Essay - Understanding the Crafted Object by Debbie Pryor
Debbie Pryor Gallery Curator at Craft
Previous positions have included Producer, Contemporary Programs, Powerhouse Museum Sydney and Gallery Manager, JamFactory Contemporary Craft & Design Adelaide.Contributors
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Contemporary craft is currently experiencing a resurgence, which is both a blessing and a curse. To consider that the industry is entering such a resurgence is to suggest that craft is currently in trend and was previously redundant. Is craft a commodity that is driven by the audience (buyers, viewers, galleries, retailers) or is it an industry that is fuelled by its makers who spend years dedicated to mastering their craft regardless of currency or popularity?
The exhibition Leaders showing at Craft Victoria looks at nine contemporary emerging, mid-career and established Victorian artists employing craft skills in the creation of their work. The exhibition observes the constructed distinction between visual art and craft; showing the work within the context of a craft gallery denotes the work as craft despite the fact that not all artists consider themselves placed within the industry. Leaders is not an exhibition presenting makers who are simply 'leaders in their field', but instead presents makers who are leading their own path. The way in which they have learnt crafted techniques, the way they think about their craft, the inherent use of materials and processes, acknowledgement of makers before them, material experimentation; are all under investigation. The term ‘craft’ has broadened in the past 20 years, and while this is an exciting, transformative time for the expanding craft industry, it is crucial that legacy and understanding are not diluted in the process. It is important to consider the modern interpretation of the crafted object, and to consider the now we must consider then. For this reason museum collections are and always have been an invaluable resource; for inspiration, education and for understanding the social climate of a certain era. What does contemporary craft signify? Is being a leader within the field of craft specifically bound to process, skill and tradition? Or does contemporary craft allow for experimentation and deviation into other industries? The return to handcrafted objects in a time where handcrafting is no longer a necessity, for some it is a desire to connect with a material in an era full of ephemeral connections, it is a vehicle for communication, for social change, for social acceptance and ultimately self expression.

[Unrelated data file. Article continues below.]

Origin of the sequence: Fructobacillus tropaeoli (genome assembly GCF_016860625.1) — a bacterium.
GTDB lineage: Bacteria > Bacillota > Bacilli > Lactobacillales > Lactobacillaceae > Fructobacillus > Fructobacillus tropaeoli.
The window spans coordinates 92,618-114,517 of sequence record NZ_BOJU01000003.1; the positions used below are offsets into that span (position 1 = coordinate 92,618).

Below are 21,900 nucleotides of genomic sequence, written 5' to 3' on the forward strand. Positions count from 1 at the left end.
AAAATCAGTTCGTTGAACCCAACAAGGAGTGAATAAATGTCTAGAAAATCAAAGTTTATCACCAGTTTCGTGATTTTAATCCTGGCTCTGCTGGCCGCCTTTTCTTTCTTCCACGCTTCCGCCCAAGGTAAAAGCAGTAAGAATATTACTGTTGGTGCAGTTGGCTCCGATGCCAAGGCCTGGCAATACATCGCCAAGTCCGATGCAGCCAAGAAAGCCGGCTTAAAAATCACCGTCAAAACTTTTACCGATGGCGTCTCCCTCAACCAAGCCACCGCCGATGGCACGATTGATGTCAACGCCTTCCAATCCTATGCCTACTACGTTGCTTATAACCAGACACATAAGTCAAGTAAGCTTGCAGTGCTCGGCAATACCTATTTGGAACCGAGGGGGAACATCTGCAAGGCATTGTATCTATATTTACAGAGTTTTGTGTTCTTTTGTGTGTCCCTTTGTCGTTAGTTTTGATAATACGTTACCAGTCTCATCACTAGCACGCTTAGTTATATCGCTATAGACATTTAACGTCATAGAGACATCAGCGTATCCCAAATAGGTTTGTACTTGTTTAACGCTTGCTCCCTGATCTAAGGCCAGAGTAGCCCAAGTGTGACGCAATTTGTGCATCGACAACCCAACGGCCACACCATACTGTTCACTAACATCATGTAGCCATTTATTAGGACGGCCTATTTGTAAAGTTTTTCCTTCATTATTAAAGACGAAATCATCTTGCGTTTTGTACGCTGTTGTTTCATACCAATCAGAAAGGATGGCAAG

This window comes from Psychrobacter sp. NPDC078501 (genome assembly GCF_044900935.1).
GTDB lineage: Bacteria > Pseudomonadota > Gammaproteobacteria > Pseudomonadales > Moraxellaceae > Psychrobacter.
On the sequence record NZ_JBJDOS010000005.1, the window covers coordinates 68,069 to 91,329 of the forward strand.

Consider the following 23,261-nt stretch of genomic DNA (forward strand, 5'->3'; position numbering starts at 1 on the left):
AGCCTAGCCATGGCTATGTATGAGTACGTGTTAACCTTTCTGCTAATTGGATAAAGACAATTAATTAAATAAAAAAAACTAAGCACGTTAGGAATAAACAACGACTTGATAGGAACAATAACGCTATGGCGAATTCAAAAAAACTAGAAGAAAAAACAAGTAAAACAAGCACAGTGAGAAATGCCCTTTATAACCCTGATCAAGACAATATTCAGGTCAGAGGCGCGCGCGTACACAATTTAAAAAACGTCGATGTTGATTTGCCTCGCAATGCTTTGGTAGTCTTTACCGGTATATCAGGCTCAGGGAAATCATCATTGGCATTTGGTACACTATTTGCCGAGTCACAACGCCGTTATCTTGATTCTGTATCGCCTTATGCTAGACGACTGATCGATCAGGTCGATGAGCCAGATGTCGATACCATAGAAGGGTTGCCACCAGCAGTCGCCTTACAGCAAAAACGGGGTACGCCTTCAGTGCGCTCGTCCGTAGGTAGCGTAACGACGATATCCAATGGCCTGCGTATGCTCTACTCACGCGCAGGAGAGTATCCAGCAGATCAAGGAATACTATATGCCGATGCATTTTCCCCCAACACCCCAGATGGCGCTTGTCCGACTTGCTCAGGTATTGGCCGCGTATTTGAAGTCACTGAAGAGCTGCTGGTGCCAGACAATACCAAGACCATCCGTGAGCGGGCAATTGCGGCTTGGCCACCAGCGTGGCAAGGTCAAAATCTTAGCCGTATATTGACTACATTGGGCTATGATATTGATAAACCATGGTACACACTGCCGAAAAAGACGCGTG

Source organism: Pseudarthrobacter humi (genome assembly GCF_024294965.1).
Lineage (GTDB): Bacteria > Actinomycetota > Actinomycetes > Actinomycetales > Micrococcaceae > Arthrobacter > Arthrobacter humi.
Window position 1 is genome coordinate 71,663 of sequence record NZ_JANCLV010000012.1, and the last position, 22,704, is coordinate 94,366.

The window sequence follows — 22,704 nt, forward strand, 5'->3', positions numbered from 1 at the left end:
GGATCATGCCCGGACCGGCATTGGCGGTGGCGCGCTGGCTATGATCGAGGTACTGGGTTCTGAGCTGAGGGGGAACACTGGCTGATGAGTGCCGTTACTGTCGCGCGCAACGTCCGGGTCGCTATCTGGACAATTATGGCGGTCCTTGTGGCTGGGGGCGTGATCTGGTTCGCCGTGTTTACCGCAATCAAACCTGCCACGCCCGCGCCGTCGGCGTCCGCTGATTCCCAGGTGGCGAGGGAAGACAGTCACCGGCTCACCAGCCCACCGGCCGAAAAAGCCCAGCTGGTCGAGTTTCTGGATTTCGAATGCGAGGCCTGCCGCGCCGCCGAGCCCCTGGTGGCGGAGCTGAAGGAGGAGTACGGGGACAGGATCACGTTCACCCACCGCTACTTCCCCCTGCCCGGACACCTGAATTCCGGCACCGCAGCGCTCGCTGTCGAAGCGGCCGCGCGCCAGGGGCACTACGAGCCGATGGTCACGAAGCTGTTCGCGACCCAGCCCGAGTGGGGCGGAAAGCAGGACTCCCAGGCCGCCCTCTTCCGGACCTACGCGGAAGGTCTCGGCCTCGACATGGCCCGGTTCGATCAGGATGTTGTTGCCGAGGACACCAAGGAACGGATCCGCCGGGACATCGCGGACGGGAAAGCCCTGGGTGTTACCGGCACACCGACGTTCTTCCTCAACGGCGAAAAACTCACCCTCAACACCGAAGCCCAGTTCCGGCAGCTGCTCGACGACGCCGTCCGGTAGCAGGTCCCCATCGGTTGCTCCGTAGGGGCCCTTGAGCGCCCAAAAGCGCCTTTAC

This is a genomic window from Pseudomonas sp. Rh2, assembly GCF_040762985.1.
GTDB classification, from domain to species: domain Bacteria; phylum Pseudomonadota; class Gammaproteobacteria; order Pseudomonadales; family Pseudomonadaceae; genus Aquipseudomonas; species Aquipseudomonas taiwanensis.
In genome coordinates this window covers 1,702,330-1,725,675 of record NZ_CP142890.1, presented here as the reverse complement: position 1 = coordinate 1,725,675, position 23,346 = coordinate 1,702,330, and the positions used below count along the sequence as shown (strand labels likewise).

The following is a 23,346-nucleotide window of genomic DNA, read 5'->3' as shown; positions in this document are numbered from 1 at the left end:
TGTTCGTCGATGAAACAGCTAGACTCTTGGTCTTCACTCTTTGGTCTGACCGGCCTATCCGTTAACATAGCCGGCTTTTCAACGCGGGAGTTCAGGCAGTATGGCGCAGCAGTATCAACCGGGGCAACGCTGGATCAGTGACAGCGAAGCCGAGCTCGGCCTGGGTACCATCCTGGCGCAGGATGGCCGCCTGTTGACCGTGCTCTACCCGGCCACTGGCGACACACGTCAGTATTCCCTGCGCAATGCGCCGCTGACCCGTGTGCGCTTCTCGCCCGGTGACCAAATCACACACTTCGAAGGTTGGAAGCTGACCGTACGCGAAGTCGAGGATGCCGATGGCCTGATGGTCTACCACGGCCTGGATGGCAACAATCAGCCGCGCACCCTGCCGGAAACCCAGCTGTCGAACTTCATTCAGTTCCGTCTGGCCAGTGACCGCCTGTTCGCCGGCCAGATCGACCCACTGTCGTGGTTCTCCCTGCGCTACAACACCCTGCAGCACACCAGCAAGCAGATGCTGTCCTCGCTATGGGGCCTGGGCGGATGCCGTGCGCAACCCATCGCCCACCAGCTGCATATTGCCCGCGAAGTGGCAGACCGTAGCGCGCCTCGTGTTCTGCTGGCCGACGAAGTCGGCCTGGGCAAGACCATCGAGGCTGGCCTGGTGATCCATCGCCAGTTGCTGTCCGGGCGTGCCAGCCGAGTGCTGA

“Where is the border? I wondered, until some years later I stopped looking for the border and enjoyed the uncertainty.” Alison Britton, introduction essay to Seeing Things. Collected Writing on Art, Craft, Design.
By many craft is still viewed as conservative, a place where conceptual basis is secondary to materials and processes, without doubt those within the craft industry negate this notion and with the resurgence comes a new breed of makers and thinkers who reinforce the practice of balancing meaning and informed making within a successful practice.
The exhibition features artists at different stages of their careers, spanning diverse materials and application methods. Some well-established makers who have unquestionably mastered their craft while arduously experimenting with their materials and processes throughout the years; others in earlier stages whose work defies categorisation, using refined craft processes with an employment not typical within the language of craft yet a labour and skill anchoring them to the category. Inherent in each artists work, and indeed within craft itself, is labour. In addition to the intellectual labour within each works’ conceptual standing, each artist investigates and researches those conceptual concerns through the labour of the hand. When discussing their work (within their artist statements or conversations such as those filmed for Craft in Context) many of the artists discuss the labour of making, the processes and skills they have refined, developing their own signature language with the material while creating an understanding of the history of the material, its previous uses and applications. Accumulation of understanding does not only exist in the works outcome, but most importantly in the detail of the process, the technique and the skill.
Debbie Pryor, Gallery Curator at Craft
Alison Britton, 2013, Seeing Things; Collected Writing on Art, Craft and Design, pp9. Occasional Papers UK